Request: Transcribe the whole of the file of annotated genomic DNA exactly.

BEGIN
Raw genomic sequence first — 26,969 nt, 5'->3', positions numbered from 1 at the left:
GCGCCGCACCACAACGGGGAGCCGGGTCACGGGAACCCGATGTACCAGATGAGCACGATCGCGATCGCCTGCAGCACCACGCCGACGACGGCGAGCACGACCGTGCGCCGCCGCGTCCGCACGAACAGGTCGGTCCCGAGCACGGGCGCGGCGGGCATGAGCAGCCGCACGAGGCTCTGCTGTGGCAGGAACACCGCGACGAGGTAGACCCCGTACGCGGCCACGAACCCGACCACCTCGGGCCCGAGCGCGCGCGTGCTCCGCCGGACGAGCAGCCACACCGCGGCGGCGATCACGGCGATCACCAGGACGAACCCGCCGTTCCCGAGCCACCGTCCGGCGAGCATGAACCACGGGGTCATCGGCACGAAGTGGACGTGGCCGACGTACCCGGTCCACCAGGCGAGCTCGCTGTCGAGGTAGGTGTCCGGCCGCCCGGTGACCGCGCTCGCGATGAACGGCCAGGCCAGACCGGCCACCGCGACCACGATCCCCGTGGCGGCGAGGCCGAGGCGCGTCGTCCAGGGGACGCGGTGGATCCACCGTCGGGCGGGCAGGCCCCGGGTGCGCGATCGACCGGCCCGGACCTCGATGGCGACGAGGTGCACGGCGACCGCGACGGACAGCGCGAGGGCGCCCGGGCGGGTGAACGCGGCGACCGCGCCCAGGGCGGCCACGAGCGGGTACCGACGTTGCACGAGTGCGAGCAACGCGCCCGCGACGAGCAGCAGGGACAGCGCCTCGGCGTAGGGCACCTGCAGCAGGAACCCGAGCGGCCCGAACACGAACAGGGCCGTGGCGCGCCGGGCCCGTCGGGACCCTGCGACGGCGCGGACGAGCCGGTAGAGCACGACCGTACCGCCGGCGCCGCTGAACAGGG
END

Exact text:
Raw genomic sequence first — 26,969 nt, 5'->3', positions numbered from 1 at the left:
GCGCCGCACCACAACGGGGAGCCGGGTCACGGGAACCCGATGTACCAGATGAGCACGATCGCGATCGCCTGCAGCACCACGCCGACGACGGCGAGCACGACCGTGCGCCGCCGCGTCCGCACGAACAGGTCGGTCCCGAGCACGGGCGCGGCGGGCATGAGCAGCCGCACGAGGCTCTGCTGTGGCAGGAACACCGCGACGAGGTAGACCCCGTACGCGGCCACGAACCCGACCACCTCGGGCCCGAGCGCGCGCGTGCTCCGCCGGACGAGCAGCCACACCGCGGCGGCGATCACGGCGATCACCAGGACGAACCCGCCGTTCCCGAGCCACCGTCCGGCGAGCATGAACCACGGGGTCATCGGCACGAAGTGGACGTGGCCGACGTACCCGGTCCACCAGGCGAGCTCGCTGTCGAGGTAGGTGTCCGGCCGCCCGGTGACCGCGCTCGCGATGAACGGCCAGGCCAGACCGGCCACCGCGACCACGATCCCCGTGGCGGCGAGGCCGAGGCGCGTCGTCCAGGGGACGCGGTGGATCCACCGTCGGGCGGGCAGGCCCCGGGTGCGCGATCGACCGGCCCGGACCTCGATGGCGACGAGGTGCACGGCGACCGCGACGGACAGCGCGAGGGCGCCCGGGCGGGTGAACGCGGCGACCGCGCCCAGGGCGGCCACGAGCGGGTACCGACGTTGCACGAGTGCGAGCAACGCGCCCGCGACGAGCAGCAGGGACAGCGCCTCGGCGTAGGGCACCTGCAGCAGGAACCCGAGCGGCCCGAACACGAACAGGGCCGTGGCGCGCCGGGCCCGTCGGGACCCTGCGACGGCGCGGACGAGCCGGTAGAGCACGACCGTACCGCCGGCGCCGCTGAACAGGG